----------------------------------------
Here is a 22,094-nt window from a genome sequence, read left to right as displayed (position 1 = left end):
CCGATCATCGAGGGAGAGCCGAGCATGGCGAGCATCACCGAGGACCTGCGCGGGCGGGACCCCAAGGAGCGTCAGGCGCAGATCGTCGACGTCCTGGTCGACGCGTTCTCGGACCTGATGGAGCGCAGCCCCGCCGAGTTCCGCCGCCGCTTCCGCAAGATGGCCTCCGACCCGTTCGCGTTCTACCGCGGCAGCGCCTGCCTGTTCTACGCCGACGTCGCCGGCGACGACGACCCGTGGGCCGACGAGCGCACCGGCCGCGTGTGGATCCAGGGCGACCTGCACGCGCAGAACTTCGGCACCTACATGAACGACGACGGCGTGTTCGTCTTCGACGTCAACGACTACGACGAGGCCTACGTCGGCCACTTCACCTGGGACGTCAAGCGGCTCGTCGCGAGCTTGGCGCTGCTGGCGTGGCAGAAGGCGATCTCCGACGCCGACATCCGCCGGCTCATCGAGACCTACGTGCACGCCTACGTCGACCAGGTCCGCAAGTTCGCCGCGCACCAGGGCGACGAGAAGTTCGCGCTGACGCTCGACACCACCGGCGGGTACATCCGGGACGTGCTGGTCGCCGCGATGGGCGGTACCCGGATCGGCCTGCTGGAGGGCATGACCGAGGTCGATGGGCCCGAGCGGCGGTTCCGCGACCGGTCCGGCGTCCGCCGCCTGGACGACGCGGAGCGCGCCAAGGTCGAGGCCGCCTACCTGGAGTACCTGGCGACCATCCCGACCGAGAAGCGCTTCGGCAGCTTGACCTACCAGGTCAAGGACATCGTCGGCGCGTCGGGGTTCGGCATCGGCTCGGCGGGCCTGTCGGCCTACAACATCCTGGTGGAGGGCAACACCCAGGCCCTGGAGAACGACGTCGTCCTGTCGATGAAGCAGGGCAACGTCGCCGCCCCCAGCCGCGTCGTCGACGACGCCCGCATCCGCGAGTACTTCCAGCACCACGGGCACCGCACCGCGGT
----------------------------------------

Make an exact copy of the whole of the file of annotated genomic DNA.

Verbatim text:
Here is a 22,094-nt window from a genome sequence, read left to right as displayed (position 1 = left end):
CCGATCATCGAGGGAGAGCCGAGCATGGCGAGCATCACCGAGGACCTGCGCGGGCGGGACCCCAAGGAGCGTCAGGCGCAGATCGTCGACGTCCTGGTCGACGCGTTCTCGGACCTGATGGAGCGCAGCCCCGCCGAGTTCCGCCGCCGCTTCCGCAAGATGGCCTCCGACCCGTTCGCGTTCTACCGCGGCAGCGCCTGCCTGTTCTACGCCGACGTCGCCGGCGACGACGACCCGTGGGCCGACGAGCGCACCGGCCGCGTGTGGATCCAGGGCGACCTGCACGCGCAGAACTTCGGCACCTACATGAACGACGACGGCGTGTTCGTCTTCGACGTCAACGACTACGACGAGGCCTACGTCGGCCACTTCACCTGGGACGTCAAGCGGCTCGTCGCGAGCTTGGCGCTGCTGGCGTGGCAGAAGGCGATCTCCGACGCCGACATCCGCCGGCTCATCGAGACCTACGTGCACGCCTACGTCGACCAGGTCCGCAAGTTCGCCGCGCACCAGGGCGACGAGAAGTTCGCGCTGACGCTCGACACCACCGGCGGGTACATCCGGGACGTGCTGGTCGCCGCGATGGGCGGTACCCGGATCGGCCTGCTGGAGGGCATGACCGAGGTCGATGGGCCCGAGCGGCGGTTCCGCGACCGGTCCGGCGTCCGCCGCCTGGACGACGCGGAGCGCGCCAAGGTCGAGGCCGCCTACCTGGAGTACCTGGCGACCATCCCGACCGAGAAGCGCTTCGGCAGCTTGACCTACCAGGTCAAGGACATCGTCGGCGCGTCGGGGTTCGGCATCGGCTCGGCGGGCCTGTCGGCCTACAACATCCTGGTGGAGGGCAACACCCAGGCCCTGGAGAACGACGTCGTCCTGTCGATGAAGCAGGGCAACGTCGCCGCCCCCAGCCGCGTCGTCGACGACGCCCGCATCCGCGAGTACTTCCAGCACCACGGGCACCGCACCGCGGT